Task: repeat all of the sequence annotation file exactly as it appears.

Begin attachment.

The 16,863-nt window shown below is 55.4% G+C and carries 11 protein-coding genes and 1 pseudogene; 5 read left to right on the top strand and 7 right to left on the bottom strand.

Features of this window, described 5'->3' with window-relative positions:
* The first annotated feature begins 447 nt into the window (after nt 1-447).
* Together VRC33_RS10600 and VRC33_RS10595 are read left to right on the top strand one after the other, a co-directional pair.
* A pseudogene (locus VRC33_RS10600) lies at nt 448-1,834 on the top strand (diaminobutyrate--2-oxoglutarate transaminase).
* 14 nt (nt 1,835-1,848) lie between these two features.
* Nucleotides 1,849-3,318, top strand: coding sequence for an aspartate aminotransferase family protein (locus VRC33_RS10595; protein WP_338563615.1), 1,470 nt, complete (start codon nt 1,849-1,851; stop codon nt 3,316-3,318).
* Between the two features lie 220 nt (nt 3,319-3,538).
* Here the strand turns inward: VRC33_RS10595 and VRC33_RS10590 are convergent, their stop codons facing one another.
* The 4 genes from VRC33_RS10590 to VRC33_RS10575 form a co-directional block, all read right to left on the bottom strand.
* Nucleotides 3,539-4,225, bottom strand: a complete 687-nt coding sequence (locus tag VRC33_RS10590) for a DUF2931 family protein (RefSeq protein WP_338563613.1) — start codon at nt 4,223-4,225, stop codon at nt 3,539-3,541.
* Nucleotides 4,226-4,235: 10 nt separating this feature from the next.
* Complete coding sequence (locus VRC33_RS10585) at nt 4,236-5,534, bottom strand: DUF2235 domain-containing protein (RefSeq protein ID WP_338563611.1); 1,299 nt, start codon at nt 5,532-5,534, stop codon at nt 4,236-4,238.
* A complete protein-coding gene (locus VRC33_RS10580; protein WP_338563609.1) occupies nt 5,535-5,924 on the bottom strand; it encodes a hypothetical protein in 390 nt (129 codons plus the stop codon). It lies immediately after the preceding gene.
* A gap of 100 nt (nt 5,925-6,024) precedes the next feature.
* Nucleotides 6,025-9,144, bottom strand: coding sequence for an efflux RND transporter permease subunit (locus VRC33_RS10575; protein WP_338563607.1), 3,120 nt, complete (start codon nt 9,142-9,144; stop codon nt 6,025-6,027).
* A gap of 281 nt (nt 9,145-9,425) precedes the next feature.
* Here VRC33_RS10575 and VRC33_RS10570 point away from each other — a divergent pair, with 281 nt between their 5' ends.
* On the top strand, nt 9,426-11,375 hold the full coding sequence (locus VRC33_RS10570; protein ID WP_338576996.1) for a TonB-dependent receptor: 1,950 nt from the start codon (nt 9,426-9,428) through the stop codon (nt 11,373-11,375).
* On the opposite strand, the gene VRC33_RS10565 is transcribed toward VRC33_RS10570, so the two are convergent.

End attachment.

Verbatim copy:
The 16,863-nt window shown below is 55.4% G+C and carries 11 protein-coding genes and 1 pseudogene; 5 read left to right on the top strand and 7 right to left on the bottom strand.

Features of this window, described 5'->3' with window-relative positions:
* The first annotated feature begins 447 nt into the window (after nt 1-447).
* Together VRC33_RS10600 and VRC33_RS10595 are read left to right on the top strand one after the other, a co-directional pair.
* A pseudogene (locus VRC33_RS10600) lies at nt 448-1,834 on the top strand (diaminobutyrate--2-oxoglutarate transaminase).
* 14 nt (nt 1,835-1,848) lie between these two features.
* Nucleotides 1,849-3,318, top strand: coding sequence for an aspartate aminotransferase family protein (locus VRC33_RS10595; protein WP_338563615.1), 1,470 nt, complete (start codon nt 1,849-1,851; stop codon nt 3,316-3,318).
* Between the two features lie 220 nt (nt 3,319-3,538).
* Here the strand turns inward: VRC33_RS10595 and VRC33_RS10590 are convergent, their stop codons facing one another.
* The 4 genes from VRC33_RS10590 to VRC33_RS10575 form a co-directional block, all read right to left on the bottom strand.
* Nucleotides 3,539-4,225, bottom strand: a complete 687-nt coding sequence (locus tag VRC33_RS10590) for a DUF2931 family protein (RefSeq protein WP_338563613.1) — start codon at nt 4,223-4,225, stop codon at nt 3,539-3,541.
* Nucleotides 4,226-4,235: 10 nt separating this feature from the next.
* Complete coding sequence (locus VRC33_RS10585) at nt 4,236-5,534, bottom strand: DUF2235 domain-containing protein (RefSeq protein ID WP_338563611.1); 1,299 nt, start codon at nt 5,532-5,534, stop codon at nt 4,236-4,238.
* A complete protein-coding gene (locus VRC33_RS10580; protein WP_338563609.1) occupies nt 5,535-5,924 on the bottom strand; it encodes a hypothetical protein in 390 nt (129 codons plus the stop codon). It lies immediately after the preceding gene.
* A gap of 100 nt (nt 5,925-6,024) precedes the next feature.
* Nucleotides 6,025-9,144, bottom strand: coding sequence for an efflux RND transporter permease subunit (locus VRC33_RS10575; protein WP_338563607.1), 3,120 nt, complete (start codon nt 9,142-9,144; stop codon nt 6,025-6,027).
* A gap of 281 nt (nt 9,145-9,425) precedes the next feature.
* Here VRC33_RS10575 and VRC33_RS10570 point away from each other — a divergent pair, with 281 nt between their 5' ends.
* On the top strand, nt 9,426-11,375 hold the full coding sequence (locus VRC33_RS10570; protein ID WP_338576996.1) for a TonB-dependent receptor: 1,950 nt from the start codon (nt 9,426-9,428) through the stop codon (nt 11,373-11,375).
* On the opposite strand, the gene VRC33_RS10565 is transcribed toward VRC33_RS10570, so the two are convergent.